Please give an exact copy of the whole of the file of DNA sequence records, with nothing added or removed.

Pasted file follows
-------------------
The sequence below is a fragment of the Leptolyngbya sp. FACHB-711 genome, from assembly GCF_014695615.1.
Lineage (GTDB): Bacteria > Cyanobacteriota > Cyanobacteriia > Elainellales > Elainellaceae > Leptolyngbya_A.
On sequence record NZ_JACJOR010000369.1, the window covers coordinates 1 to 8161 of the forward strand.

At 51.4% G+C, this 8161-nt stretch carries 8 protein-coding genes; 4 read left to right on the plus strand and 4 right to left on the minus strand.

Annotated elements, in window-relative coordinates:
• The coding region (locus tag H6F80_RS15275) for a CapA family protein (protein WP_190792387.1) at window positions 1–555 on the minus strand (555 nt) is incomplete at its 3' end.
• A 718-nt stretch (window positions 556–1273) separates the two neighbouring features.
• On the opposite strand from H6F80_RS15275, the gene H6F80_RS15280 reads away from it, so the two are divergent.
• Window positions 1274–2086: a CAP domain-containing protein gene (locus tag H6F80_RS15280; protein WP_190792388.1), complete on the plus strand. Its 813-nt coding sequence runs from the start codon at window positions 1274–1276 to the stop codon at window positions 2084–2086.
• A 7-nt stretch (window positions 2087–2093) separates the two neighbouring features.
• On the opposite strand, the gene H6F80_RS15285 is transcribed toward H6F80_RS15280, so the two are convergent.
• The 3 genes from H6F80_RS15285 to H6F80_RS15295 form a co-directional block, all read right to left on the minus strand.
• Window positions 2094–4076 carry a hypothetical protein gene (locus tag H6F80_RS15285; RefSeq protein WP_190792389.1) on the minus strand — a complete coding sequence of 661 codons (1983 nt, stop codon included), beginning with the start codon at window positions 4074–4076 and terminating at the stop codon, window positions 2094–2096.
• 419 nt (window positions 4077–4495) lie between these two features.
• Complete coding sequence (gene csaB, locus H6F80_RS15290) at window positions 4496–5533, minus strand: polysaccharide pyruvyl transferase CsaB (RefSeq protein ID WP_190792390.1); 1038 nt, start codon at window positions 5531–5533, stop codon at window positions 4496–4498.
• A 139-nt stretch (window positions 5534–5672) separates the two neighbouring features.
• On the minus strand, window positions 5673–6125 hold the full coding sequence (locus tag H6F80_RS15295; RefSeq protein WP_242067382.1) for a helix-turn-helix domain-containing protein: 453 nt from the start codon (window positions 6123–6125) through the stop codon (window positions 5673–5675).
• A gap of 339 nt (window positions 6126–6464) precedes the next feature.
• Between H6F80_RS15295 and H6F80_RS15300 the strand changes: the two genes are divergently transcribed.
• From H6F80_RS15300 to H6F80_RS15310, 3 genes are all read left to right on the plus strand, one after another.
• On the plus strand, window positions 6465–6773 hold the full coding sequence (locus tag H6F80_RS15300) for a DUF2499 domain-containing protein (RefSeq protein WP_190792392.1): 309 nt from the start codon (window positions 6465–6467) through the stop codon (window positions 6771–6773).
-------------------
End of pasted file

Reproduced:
The sequence below is a fragment of the Leptolyngbya sp. FACHB-711 genome, from assembly GCF_014695615.1.
Lineage (GTDB): Bacteria > Cyanobacteriota > Cyanobacteriia > Elainellales > Elainellaceae > Leptolyngbya_A.
On sequence record NZ_JACJOR010000369.1, the window covers coordinates 1 to 8161 of the forward strand.

At 51.4% G+C, this 8161-nt stretch carries 8 protein-coding genes; 4 read left to right on the plus strand and 4 right to left on the minus strand.

Annotated elements, in window-relative coordinates:
• The coding region (locus tag H6F80_RS15275) for a CapA family protein (protein WP_190792387.1) at window positions 1–555 on the minus strand (555 nt) is incomplete at its 3' end.
• A 718-nt stretch (window positions 556–1273) separates the two neighbouring features.
• On the opposite strand from H6F80_RS15275, the gene H6F80_RS15280 reads away from it, so the two are divergent.
• Window positions 1274–2086: a CAP domain-containing protein gene (locus tag H6F80_RS15280; protein WP_190792388.1), complete on the plus strand. Its 813-nt coding sequence runs from the start codon at window positions 1274–1276 to the stop codon at window positions 2084–2086.
• A 7-nt stretch (window positions 2087–2093) separates the two neighbouring features.
• On the opposite strand, the gene H6F80_RS15285 is transcribed toward H6F80_RS15280, so the two are convergent.
• The 3 genes from H6F80_RS15285 to H6F80_RS15295 form a co-directional block, all read right to left on the minus strand.
• Window positions 2094–4076 carry a hypothetical protein gene (locus tag H6F80_RS15285; RefSeq protein WP_190792389.1) on the minus strand — a complete coding sequence of 661 codons (1983 nt, stop codon included), beginning with the start codon at window positions 4074–4076 and terminating at the stop codon, window positions 2094–2096.
• 419 nt (window positions 4077–4495) lie between these two features.
• Complete coding sequence (gene csaB, locus H6F80_RS15290) at window positions 4496–5533, minus strand: polysaccharide pyruvyl transferase CsaB (RefSeq protein ID WP_190792390.1); 1038 nt, start codon at window positions 5531–5533, stop codon at window positions 4496–4498.
• A 139-nt stretch (window positions 5534–5672) separates the two neighbouring features.
• On the minus strand, window positions 5673–6125 hold the full coding sequence (locus tag H6F80_RS15295; RefSeq protein WP_242067382.1) for a helix-turn-helix domain-containing protein: 453 nt from the start codon (window positions 6123–6125) through the stop codon (window positions 5673–5675).
• A gap of 339 nt (window positions 6126–6464) precedes the next feature.
• Between H6F80_RS15295 and H6F80_RS15300 the strand changes: the two genes are divergently transcribed.
• From H6F80_RS15300 to H6F80_RS15310, 3 genes are all read left to right on the plus strand, one after another.
• On the plus strand, window positions 6465–6773 hold the full coding sequence (locus tag H6F80_RS15300) for a DUF2499 domain-containing protein (RefSeq protein WP_190792392.1): 309 nt from the start codon (window positions 6465–6467) through the stop codon (window positions 6771–6773).